Tuesday, November 25, 2008

Puttin' on the ice

Young Frankenstein, it would seem, will officially expire in January.

The Times has a great article by Patricia Cohen (one of those juicy inside-baseball sorts of pieces) about why it flopped; how badly the tickets were priced; how rigid the producers were about getting groups in until it was too late; etc.

But the best part is the schadenfreude of the larger Broadway community about YF's demise.

The producers of Young Frankenstein were deemed ultra-arrogant -- they simply assumed that it was going to be as big a hit as The Producers -- and were unprepared for mixed reviews and lackluster business. And just about everybody on Broadway feels that they got their just dessets.

I would argue two slightly more simple reasons for YF's failure:

1) Bad economy.

2) Crappy show.

I feel a little bad saying it was a crappy show because I haven't actually seen it. But I conducted an interview with Mel Brooks before the show opened and they sent me the cast album. (They refused to give me a press seat for the show -- but I suppose they thought The Forward wasn't big league enough. Score one for arrogance.)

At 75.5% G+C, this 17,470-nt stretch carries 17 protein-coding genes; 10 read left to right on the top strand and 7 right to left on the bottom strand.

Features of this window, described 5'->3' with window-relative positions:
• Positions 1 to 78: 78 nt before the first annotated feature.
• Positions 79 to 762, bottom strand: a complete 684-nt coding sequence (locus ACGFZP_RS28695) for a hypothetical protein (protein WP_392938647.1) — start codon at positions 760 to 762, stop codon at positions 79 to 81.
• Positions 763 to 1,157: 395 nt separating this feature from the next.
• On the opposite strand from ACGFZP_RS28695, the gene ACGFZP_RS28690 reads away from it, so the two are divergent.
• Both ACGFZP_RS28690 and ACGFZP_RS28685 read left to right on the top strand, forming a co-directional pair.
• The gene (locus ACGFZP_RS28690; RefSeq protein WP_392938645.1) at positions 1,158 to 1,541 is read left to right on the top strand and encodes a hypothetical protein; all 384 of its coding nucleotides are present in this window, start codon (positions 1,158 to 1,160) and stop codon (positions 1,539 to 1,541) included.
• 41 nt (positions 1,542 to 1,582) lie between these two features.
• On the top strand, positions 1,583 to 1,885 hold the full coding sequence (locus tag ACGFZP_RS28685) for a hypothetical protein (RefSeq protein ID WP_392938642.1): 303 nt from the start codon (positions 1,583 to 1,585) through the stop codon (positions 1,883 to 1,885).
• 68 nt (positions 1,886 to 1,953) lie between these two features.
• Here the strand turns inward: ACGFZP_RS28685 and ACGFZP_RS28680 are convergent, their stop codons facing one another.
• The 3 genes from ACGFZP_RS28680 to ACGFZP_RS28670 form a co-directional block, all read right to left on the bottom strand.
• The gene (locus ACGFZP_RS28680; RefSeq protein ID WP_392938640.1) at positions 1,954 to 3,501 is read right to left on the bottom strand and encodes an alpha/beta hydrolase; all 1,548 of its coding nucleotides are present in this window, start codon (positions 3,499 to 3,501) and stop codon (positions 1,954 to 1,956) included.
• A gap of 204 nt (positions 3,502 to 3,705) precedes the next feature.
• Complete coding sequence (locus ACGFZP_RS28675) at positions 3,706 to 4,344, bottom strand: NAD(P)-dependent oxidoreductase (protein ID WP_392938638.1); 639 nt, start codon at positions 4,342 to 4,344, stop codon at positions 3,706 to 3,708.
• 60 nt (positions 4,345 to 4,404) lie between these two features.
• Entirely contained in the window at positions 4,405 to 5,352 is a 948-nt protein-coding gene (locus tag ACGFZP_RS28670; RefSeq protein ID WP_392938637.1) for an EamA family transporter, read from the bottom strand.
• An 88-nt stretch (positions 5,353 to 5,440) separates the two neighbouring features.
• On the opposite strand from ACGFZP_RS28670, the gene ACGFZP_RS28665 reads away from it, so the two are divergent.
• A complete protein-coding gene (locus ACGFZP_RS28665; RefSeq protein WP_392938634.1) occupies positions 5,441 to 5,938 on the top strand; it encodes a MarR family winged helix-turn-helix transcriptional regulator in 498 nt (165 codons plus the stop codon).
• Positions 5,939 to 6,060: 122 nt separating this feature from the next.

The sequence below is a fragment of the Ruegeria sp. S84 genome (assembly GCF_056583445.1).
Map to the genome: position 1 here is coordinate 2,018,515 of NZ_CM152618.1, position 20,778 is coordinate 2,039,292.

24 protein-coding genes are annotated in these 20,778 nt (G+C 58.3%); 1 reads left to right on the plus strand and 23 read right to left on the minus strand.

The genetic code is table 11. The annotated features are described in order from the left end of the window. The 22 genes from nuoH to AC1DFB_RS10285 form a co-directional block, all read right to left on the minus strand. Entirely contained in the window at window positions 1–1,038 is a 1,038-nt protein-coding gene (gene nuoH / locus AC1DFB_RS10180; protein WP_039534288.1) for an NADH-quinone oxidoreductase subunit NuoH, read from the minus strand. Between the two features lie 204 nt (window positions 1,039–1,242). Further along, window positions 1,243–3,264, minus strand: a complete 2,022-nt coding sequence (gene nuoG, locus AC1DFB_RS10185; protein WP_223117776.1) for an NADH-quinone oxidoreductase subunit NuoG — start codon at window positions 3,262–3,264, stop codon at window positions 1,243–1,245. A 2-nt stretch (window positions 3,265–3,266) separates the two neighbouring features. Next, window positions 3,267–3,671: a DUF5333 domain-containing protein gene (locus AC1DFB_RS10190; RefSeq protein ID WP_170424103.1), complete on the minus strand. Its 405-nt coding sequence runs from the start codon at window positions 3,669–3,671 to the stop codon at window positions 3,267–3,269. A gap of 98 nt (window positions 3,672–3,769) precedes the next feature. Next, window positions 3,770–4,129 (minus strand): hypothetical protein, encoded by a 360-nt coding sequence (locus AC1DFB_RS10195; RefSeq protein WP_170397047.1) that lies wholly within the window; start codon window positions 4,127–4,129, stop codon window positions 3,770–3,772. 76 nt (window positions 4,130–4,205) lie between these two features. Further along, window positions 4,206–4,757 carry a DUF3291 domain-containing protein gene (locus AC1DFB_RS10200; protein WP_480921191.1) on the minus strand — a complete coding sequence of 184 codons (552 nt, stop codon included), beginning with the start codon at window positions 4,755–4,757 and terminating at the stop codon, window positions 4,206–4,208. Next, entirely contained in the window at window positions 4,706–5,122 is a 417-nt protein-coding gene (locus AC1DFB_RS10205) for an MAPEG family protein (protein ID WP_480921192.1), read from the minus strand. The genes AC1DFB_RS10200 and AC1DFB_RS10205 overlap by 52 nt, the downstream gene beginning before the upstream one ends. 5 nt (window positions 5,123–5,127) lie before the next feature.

Not that I don't love and worship the great Mel -- but the cast album left much to be desired. The songs were shlocky (not funny) and a little tiresome. And these songs took up half of the stage time of the show.

Granted, I've always thought the idea of adapting a great movie for the stage seemed a little counterintuitive.

I boycotted The Producers simply because I refused to believe that the movie -- perhaps the funniest thing I've ever seen on screen -- could ever possibly be topped. How could Zero Mostel and Gene Wilder be surpassed by Nathan Lane and Matthew Broderick? It was ridiculous!

But The Producers at least had one major thing going for it that would make a transition to Broadway more feasible: It already had a lot of songs in it. "Prisoners of Love"; "Love Power"; and, of course, the immortal "Springtime For Hitler" were already written for the movie and fit perfectly with the rest of the book. Moreover, The Producers is about Broadway. It makes sense that it could be the subject of a lavish musical.

Young Frankenstein, however, is in the old Universal Pictures 1930s black and white tradition. It has a total of one song (which Brooks did not write) and it was written by Gene Wilder for Gene Wilder. Young Frankenstein might not have been as original as The Producers... but it is probably the greatest spoof ever made. And, as the man says, the medium is the message. A spoof like YF can't switch genres so easily.

I'm sad for Mel. He's a real comedic genius. (And he was a really nice son, Max, author of World War Z, whom I also wrote about. In fact, when I said to Mel, "You know I interviewed your son?" He said: "Of course I do. Why do you think I agreed to the interview? You were kind to my child!")

But he's Mel Brooks. He'll be fine.